Shell is preparing to lead a new ‘oil rush’ in the American north.
A new round of exploratory oil drilling is due to begin in the Arctic this July. Oil companies are no doubt dreaming of a northern oil rush, while environmentalists face nightmares of devastating spills.
The oil giant Shell has been granted permission by the US government to drill two exploratory wells in the Beaufort Sea and three in the Chukchi Sea, both north of Alaska, this year — between 15 July and late September. The project is finally coming to fruition after years spent fighting legal challenges. It will be the first oil-exploration programme to run in US Arctic waters since 2000, and could mark the start of the first offshore commercial drilling in the American north, although it would take another decade to establish production wells.
The US Geological Survey estimated in 2008 that the Arctic holds up to 90 billion barrels of oil — 13% of the world’s technically recoverable supply. Exploration and production is already under way on the other side of the Arctic, off Norway and Russia, for example (see The great Arctic oil race begins). Many parts of the Arctic circle are becoming ever-more accessible thanks to improved technologies and a reduction in summer sea ice because of climate change.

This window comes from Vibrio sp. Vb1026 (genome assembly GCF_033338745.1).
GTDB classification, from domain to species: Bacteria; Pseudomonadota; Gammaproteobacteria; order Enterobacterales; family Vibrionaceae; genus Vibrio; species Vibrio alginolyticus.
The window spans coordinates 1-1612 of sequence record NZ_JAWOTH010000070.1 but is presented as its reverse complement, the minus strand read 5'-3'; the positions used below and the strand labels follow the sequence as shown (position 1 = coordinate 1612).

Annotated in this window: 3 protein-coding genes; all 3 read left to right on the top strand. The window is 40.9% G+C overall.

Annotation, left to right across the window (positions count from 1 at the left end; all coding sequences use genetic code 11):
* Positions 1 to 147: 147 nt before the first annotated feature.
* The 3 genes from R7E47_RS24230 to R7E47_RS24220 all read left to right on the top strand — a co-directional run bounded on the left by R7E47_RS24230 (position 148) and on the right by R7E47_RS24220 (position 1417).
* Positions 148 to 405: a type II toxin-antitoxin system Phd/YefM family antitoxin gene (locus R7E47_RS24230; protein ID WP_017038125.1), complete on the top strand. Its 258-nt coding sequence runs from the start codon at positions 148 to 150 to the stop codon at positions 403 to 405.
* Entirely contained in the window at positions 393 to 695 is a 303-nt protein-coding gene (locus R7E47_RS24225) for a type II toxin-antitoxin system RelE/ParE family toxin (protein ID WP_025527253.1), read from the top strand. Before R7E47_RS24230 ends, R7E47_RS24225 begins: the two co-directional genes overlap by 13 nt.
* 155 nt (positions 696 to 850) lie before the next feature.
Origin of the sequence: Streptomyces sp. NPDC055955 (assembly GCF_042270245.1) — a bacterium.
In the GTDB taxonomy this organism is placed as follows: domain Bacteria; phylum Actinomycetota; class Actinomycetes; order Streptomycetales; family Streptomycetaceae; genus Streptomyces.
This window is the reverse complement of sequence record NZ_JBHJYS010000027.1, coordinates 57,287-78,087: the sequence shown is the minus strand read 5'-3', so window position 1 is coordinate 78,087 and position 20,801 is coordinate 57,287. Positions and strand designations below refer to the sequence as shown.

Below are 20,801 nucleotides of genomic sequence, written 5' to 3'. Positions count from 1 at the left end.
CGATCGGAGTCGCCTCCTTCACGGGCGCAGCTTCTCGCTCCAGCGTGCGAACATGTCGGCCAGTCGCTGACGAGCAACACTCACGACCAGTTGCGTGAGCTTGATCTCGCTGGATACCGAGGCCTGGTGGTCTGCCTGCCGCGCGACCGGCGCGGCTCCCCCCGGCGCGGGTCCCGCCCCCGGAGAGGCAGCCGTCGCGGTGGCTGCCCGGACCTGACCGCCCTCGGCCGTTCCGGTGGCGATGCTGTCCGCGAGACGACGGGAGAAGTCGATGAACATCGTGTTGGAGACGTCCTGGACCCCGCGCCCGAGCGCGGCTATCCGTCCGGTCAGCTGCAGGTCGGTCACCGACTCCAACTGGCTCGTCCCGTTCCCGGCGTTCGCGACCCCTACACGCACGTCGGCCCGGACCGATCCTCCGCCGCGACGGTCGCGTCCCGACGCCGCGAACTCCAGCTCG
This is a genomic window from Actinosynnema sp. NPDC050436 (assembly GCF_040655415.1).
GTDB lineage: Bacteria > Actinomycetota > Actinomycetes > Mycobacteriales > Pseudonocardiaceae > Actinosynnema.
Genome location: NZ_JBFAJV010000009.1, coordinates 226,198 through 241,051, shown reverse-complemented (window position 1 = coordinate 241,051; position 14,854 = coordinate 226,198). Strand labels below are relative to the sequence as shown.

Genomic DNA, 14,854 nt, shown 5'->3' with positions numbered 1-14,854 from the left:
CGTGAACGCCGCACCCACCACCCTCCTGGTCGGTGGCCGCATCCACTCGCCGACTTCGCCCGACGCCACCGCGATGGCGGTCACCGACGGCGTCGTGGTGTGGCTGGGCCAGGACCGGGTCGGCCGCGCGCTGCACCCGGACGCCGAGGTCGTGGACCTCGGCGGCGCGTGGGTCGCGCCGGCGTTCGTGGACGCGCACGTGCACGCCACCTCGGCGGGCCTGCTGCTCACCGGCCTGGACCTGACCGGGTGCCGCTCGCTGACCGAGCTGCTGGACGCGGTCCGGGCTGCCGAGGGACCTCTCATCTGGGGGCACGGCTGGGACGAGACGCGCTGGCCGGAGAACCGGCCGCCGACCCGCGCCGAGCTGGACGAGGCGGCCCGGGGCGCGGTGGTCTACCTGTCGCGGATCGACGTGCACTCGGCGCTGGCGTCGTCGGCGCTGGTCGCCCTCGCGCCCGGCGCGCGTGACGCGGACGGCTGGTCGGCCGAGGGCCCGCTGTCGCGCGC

In a previous round of US exploration in the 1980s and 1990s, oil companies drilled a handful of wells in the Chukchi Sea and dozens in the Beaufort — but those wells didn’t prove economic enough to pursue. “Speculation is that Shell has learned a lot and may be poised to hit the jackpot this time,” says environmental chemist Jeffrey Short of JWS Consulting in Juneau, Alaska.
However, many fear that offshore drilling in the challenging conditions of the north, and around sensitive and understudied ecological systems, could spell disaster. Some contend that Shell’s emergency-response plans have holes, and that even regular operations could disrupt species such as bowhead whales. “Decisions need to be based on good science and a demonstrated ability to clean up a spill. Shell has met neither of those conditions,” says Michael LeVine, of the ocean-conservation organization Oceana in Juneau, Alaska. The US Bureau of Ocean Energy Management and the Bureau of Safety and Environmental Enforcement in Washington DC have approved Shell’s safety plans, but the company is still awaiting a final rubber stamp before work can begin.